Designs having several images, shapes, text boxes and the like. And how you position them within your label’s dimensions is crucial. If your labels are small like most, then too many elements will cause them to look messy and cluttered, and may even result in them being difficult to read.

Some software can also make positioning different elements like text boxes difficult. It all depends on how much control your software gives you over those elements. For example, if you are using a program like Microsoft Word to create your labels, you may have difficulty getting elements to stay together on one label without them ‘jumping’ to the next page.

Limit Content Quantity

The amount of content on your labels is another thing that must be considered to ensure a clean and uncluttered result. Although you may be tempted to add more content, this can negatively affect both the visual appeal and readability of your labels. The fewer elements that are present in a label design, the cleaner and more professional it will look. As well, a label with less content will also take less time to produce.

Borders, Alignment and Backgrounds

Borders can make a label look neat and clean. But they can also wreak havoc with your label content. If there is existing misalignment on your label, adding a border will only make misalignment more obvious. As well, borders can cause issues with printing because most printers are not able to print right to the edge of a sheet of A4 paper. To be sure, check your printer’s manual or settings to confirm that it can or cannot print edge-to-edge.

Similarly, if you want your labels to have a coloured background, you will need to ensure that your printer can print these coloured blocks in the same sharpness and quality over several labels. As well, you will need to ensure that each label is within your printer’s printable area.

Design Layers

Having to layer elements of design on top of one another is an even trickier thing to accomplish when creating your own labels. Most software will allow you to layer, for example, text and images. However, there are likely to be limits on the number of layers your software will allow. One way to avoid this difficulty is to design your label with all its layers, and then ‘flatten’ or merge all of the layers into a single image that can be placed on your label template.

However, once a design has been merged or flattened, it cannot be edited further. So if going this route, it will be important to ensure that you have your design the way you want it before finalising it. If you are using Word to create your labels, you can both ‘group’ and ‘ungroup’ an object to merge and separate image layers as you need to.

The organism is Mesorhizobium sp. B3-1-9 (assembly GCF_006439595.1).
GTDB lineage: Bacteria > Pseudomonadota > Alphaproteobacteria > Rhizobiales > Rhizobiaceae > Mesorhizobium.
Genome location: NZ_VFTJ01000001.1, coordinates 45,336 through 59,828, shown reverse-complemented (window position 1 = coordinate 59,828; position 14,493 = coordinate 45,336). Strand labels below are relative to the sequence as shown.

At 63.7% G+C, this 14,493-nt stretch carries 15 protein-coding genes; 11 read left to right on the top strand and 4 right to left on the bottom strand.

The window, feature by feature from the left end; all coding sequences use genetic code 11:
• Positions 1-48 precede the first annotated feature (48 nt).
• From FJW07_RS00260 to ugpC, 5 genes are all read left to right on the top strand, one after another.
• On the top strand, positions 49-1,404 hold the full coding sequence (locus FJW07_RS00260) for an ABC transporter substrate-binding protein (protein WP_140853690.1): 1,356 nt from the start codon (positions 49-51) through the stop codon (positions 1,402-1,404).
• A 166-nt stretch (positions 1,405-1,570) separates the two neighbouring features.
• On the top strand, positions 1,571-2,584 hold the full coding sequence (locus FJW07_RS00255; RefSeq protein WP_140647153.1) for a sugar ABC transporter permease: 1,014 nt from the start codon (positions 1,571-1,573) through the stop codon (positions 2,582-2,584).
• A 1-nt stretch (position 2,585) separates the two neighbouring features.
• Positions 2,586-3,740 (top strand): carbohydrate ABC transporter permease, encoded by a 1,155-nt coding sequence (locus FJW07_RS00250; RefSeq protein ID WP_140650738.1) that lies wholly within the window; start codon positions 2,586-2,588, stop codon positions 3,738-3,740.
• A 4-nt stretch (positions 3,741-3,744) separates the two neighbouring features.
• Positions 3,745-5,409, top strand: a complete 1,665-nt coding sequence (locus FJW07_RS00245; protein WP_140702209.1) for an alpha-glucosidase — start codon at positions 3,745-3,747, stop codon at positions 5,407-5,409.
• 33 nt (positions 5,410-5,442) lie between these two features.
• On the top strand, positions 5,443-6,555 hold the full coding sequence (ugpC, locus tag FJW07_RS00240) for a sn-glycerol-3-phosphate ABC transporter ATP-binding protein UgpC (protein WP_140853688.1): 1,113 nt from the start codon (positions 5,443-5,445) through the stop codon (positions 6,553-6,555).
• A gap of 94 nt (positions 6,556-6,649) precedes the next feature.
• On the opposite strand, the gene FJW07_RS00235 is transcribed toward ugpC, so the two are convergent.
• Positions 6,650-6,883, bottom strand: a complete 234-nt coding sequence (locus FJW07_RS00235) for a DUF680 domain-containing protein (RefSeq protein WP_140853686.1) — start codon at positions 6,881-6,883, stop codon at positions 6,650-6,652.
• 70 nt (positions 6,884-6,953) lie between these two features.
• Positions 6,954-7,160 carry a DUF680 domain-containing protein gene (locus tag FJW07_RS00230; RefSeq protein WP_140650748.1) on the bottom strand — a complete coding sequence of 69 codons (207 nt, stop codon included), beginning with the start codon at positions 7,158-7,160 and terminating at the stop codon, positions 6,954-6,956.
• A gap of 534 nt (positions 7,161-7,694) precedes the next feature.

Once all of your label’s design elements have been set, doing a test print is the next most important step. Test printing will instantly reveal any issues with alignment or communication errors between your computer and your printer. Test printing should occur on regular paper until all elements have been confirmed to be placed and printed correctly.

The Tamper-Proof Label

When it’s important to have additional security, the tamper-proof label can guarantee that an item will not be compromised. However, although its name may lead one to believe that their item is 100% secure, no label can make that claim. However, the tamper-proof label can make it much more difficult for an item to be threatened in some way.

Just as with the wax seals of old that would reveal instantly whether or not a letter had been opened, the tamper-proof label will break or self-destruct in some way when removal is attempted, or will mark the surface of an item with a message that someone has tampered with it.

Information Contained On Tamper-Proof Labels

The tamper-proof label can contain an astonishing amount of information, from the owner’s name and contact details to their company logo and address, and beyond. As well, these labels can contain information about an individual product or piece of equipment, making them very useful for inventory purposes.